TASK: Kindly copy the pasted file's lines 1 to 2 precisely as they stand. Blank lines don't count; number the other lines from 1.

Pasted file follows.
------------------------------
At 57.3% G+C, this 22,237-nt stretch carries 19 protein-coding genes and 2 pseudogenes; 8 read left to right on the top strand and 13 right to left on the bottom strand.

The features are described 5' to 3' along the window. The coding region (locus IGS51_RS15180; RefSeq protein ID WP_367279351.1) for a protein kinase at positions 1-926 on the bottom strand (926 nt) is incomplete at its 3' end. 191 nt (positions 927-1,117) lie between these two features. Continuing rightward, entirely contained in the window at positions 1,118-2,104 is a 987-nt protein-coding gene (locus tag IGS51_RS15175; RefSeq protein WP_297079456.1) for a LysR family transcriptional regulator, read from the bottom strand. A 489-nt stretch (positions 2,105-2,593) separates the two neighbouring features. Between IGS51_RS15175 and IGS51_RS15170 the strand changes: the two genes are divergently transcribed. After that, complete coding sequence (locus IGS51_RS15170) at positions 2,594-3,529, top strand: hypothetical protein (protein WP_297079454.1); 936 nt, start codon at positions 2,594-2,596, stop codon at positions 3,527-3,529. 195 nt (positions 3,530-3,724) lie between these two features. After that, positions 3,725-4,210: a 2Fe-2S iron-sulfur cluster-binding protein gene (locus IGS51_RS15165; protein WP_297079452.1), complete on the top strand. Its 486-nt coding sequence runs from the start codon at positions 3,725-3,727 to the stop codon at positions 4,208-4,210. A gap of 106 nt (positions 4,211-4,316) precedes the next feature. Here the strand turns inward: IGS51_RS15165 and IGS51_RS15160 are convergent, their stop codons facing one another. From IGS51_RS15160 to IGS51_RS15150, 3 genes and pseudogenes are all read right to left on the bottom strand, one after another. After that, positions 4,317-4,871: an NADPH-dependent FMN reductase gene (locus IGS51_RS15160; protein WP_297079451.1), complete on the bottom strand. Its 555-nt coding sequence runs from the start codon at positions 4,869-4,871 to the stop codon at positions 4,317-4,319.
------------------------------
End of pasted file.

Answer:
At 57.3% G+C, this 22,237-nt stretch carries 19 protein-coding genes and 2 pseudogenes; 8 read left to right on the top strand and 13 right to left on the bottom strand.

The features are described 5' to 3' along the window. The coding region (locus IGS51_RS15180; RefSeq protein ID WP_367279351.1) for a protein kinase at positions 1-926 on the bottom strand (926 nt) is incomplete at its 3' end. 191 nt (positions 927-1,117) lie between these two features. Continuing rightward, entirely contained in the window at positions 1,118-2,104 is a 987-nt protein-coding gene (locus tag IGS51_RS15175; RefSeq protein WP_297079456.1) for a LysR family transcriptional regulator, read from the bottom strand. A 489-nt stretch (positions 2,105-2,593) separates the two neighbouring features. Between IGS51_RS15175 and IGS51_RS15170 the strand changes: the two genes are divergently transcribed. After that, complete coding sequence (locus IGS51_RS15170) at positions 2,594-3,529, top strand: hypothetical protein (protein WP_297079454.1); 936 nt, start codon at positions 2,594-2,596, stop codon at positions 3,527-3,529. 195 nt (positions 3,530-3,724) lie between these two features. After that, positions 3,725-4,210: a 2Fe-2S iron-sulfur cluster-binding protein gene (locus IGS51_RS15165; protein WP_297079452.1), complete on the top strand. Its 486-nt coding sequence runs from the start codon at positions 3,725-3,727 to the stop codon at positions 4,208-4,210. A gap of 106 nt (positions 4,211-4,316) precedes the next feature. Here the strand turns inward: IGS51_RS15165 and IGS51_RS15160 are convergent, their stop codons facing one another. From IGS51_RS15160 to IGS51_RS15150, 3 genes and pseudogenes are all read right to left on the bottom strand, one after another. After that, positions 4,317-4,871: an NADPH-dependent FMN reductase gene (locus IGS51_RS15160; protein WP_297079451.1), complete on the bottom strand. Its 555-nt coding sequence runs from the start codon at positions 4,869-4,871 to the stop codon at positions 4,317-4,319.